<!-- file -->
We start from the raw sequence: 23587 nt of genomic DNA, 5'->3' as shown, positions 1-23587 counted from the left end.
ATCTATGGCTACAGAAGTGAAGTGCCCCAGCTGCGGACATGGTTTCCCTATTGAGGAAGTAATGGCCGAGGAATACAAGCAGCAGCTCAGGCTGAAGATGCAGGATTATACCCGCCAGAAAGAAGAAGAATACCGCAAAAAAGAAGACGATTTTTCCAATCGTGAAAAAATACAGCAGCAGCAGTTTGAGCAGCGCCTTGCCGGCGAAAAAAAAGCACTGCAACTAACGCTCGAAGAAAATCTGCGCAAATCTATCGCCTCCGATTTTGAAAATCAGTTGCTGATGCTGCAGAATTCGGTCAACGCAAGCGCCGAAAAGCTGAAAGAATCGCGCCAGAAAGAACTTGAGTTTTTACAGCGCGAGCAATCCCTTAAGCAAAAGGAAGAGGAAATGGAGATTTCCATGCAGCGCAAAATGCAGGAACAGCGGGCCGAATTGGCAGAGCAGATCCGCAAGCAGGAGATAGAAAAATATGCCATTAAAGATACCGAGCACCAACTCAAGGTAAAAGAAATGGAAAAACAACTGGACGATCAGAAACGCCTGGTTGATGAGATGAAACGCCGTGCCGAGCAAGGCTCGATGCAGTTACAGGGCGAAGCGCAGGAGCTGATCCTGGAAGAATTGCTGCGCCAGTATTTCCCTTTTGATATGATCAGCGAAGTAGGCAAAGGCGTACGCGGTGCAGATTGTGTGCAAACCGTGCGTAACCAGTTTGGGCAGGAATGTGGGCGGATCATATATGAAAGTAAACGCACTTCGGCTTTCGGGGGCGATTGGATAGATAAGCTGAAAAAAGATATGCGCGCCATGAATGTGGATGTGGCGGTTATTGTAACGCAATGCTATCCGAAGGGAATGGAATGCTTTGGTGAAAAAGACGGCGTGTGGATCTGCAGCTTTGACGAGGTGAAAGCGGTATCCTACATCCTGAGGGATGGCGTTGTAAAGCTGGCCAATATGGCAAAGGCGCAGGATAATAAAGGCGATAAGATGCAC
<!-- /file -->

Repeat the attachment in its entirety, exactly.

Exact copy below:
We start from the raw sequence: 23587 nt of genomic DNA, 5'->3' as shown, positions 1-23587 counted from the left end.
ATCTATGGCTACAGAAGTGAAGTGCCCCAGCTGCGGACATGGTTTCCCTATTGAGGAAGTAATGGCCGAGGAATACAAGCAGCAGCTCAGGCTGAAGATGCAGGATTATACCCGCCAGAAAGAAGAAGAATACCGCAAAAAAGAAGACGATTTTTCCAATCGTGAAAAAATACAGCAGCAGCAGTTTGAGCAGCGCCTTGCCGGCGAAAAAAAAGCACTGCAACTAACGCTCGAAGAAAATCTGCGCAAATCTATCGCCTCCGATTTTGAAAATCAGTTGCTGATGCTGCAGAATTCGGTCAACGCAAGCGCCGAAAAGCTGAAAGAATCGCGCCAGAAAGAACTTGAGTTTTTACAGCGCGAGCAATCCCTTAAGCAAAAGGAAGAGGAAATGGAGATTTCCATGCAGCGCAAAATGCAGGAACAGCGGGCCGAATTGGCAGAGCAGATCCGCAAGCAGGAGATAGAAAAATATGCCATTAAAGATACCGAGCACCAACTCAAGGTAAAAGAAATGGAAAAACAACTGGACGATCAGAAACGCCTGGTTGATGAGATGAAACGCCGTGCCGAGCAAGGCTCGATGCAGTTACAGGGCGAAGCGCAGGAGCTGATCCTGGAAGAATTGCTGCGCCAGTATTTCCCTTTTGATATGATCAGCGAAGTAGGCAAAGGCGTACGCGGTGCAGATTGTGTGCAAACCGTGCGTAACCAGTTTGGGCAGGAATGTGGGCGGATCATATATGAAAGTAAACGCACTTCGGCTTTCGGGGGCGATTGGATAGATAAGCTGAAAAAAGATATGCGCGCCATGAATGTGGATGTGGCGGTTATTGTAACGCAATGCTATCCGAAGGGAATGGAATGCTTTGGTGAAAAAGACGGCGTGTGGATCTGCAGCTTTGACGAGGTGAAAGCGGTATCCTACATCCTGAGGGATGGCGTTGTAAAGCTGGCCAATATGGCAAAGGCGCAGGATAATAAAGGCGATAAGATGCAC